Tiger Oak Publications is delaying payments to freelancers as it fights off acknowledged cash-flow problems. In some cases, the publisher of Minnesota Bride, METRO Magazine and six suburban lifestyle magazines is paying nearly a year after the work is done.
The situation got so bad that two weeks ago, Tiger Oak drew a letter from the Minnesota Attorney General’s office about the delays. Four freelancers who contacted me in October said they received partial payments soon after.
Says writer Jolie Mouton, “It’s pretty ironic after about five months of zero communication from anyone at Tiger Oak, we receive some money and a letter.”
Tiger Oak’s contract already grants the publisher a relatively long time to pay: 90 days after publication, instead of the more typical 30 days. Given magazine deadlines, that means freelancers get paid five or so months after doing the work.
Writers like Mouton say they agreed to that with their eyes open. The crazy-making part: Tiger Oak has missed its own generous deadline by up to five months. The writers — who, at the suburban titles, make roughly $125-$250 per story and were owed $900 to $1,930 — say they need that cash every bit as much as the publishing company.
Dena Alspach, publisher of the 10 local titles in Tiger Oak’s 27-magazine portfolio, acknowledges her company’s culpability.
“It’s been a really tough two years for the business,” she says. “Honestly, it’s been cumulative. Everyone thinks we’re Goliath, but we’re a small company that depends on small companies. Some [advertisers] have not paid, most people paid us slowly, and that affects cash flow.”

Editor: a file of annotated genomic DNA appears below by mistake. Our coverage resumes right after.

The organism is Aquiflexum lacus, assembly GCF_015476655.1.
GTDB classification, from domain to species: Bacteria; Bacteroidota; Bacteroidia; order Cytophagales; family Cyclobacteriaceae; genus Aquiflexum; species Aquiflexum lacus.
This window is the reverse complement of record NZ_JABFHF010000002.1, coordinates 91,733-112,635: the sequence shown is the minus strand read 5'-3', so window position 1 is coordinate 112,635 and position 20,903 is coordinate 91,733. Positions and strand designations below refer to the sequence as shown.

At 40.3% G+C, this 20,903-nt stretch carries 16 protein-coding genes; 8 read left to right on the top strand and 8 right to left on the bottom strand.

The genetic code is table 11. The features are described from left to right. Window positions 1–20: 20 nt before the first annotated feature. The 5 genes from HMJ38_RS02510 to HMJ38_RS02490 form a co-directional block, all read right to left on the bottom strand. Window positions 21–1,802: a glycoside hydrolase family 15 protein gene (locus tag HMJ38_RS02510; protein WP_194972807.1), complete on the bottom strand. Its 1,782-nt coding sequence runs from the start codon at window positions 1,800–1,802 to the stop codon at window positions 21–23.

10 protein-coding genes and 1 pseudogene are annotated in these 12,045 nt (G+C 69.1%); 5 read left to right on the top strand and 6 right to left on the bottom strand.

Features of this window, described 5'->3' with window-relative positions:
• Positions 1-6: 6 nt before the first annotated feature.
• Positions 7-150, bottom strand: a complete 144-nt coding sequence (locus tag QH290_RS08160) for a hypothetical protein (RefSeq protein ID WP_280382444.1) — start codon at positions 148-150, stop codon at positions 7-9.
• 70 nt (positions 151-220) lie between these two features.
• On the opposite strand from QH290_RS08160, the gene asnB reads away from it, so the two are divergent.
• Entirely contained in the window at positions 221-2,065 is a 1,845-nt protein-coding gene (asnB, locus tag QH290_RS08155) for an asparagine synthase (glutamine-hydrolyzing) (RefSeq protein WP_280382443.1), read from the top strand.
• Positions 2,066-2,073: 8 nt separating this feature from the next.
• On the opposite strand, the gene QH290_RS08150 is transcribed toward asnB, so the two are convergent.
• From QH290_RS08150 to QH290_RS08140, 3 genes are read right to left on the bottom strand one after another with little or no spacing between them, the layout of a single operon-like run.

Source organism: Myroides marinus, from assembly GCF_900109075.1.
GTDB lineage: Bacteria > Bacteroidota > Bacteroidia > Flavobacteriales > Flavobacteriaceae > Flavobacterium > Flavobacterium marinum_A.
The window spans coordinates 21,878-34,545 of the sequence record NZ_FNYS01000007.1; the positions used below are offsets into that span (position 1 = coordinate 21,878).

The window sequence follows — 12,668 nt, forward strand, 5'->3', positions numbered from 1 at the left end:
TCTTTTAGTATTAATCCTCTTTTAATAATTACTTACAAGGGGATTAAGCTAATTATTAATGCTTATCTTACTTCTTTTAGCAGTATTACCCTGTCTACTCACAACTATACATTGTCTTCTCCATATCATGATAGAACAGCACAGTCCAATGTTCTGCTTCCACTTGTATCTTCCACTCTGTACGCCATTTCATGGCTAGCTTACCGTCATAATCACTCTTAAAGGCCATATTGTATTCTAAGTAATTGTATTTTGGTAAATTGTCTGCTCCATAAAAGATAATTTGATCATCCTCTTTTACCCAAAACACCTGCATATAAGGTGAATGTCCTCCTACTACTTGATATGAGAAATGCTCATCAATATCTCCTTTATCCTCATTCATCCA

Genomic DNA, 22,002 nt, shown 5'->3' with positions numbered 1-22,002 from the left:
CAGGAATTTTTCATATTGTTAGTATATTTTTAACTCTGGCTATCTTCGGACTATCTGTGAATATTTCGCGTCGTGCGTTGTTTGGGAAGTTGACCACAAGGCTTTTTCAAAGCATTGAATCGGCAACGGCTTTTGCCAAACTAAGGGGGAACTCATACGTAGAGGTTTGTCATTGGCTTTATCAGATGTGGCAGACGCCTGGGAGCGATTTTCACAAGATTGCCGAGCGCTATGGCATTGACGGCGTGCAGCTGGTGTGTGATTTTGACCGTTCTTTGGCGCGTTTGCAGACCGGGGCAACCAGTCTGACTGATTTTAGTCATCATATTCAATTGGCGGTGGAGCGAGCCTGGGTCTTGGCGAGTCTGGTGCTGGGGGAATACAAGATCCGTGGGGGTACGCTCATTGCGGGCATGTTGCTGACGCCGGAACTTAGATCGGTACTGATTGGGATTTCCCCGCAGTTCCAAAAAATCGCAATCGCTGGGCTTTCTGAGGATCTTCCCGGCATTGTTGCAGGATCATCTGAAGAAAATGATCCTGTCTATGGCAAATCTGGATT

Just two years ago, Tiger Oak president R. Craig Bednar was on a buying spree, acquiring Washington state magazines; a Star Tribune profile touted the company’s “glossy outlook.” A year later, a deal to sell off nine titles fell through, leading to questions about Tiger Oak’s cash flow.
Alspach says the company has continued to invest in digital operations, including an upcoming iPad app for METRO, but denies Tiger Oak is using freelancers as the company’s unwilling bankers.
The digital work “is internal, with our staff,” she says. “We have not made any cash investment.”
Alspach says Tiger Oak is committed to paying off all writers in order of how long they’ve waited. She admits the company is past due to more than four freelancers, but did not offer a specific number or a total balance owed.
Alspach denies the A.G.’s letter shook loose the money tree, saying the November repayments had been planned.
“Things are looking up, cash flow is getting better,” she says, adding that no local titles are on the chopping block. “Sales overall are up in the single digits — but up, which is sort of amazing. The company is relatively healthy, and now we’re digging out.”
Still, Tiger Oak recently revamped its freelance contracts — giving itself 120 days after publication to pay instead of 90.
Can freelancers signing new contracts be assured they’d get paid on time? “As far as a guarantee, who knows?” Alspach says. “That’s our goal. Chances are very, very good.”
Mouton says freelancers should be skeptical, noting Tiger Oak’s “unprofessional” behavior and history of payment delays. “I’ll bet there are no companies that pay 120 days after publication except Tiger Oak,” she says. “New writers need to know that.”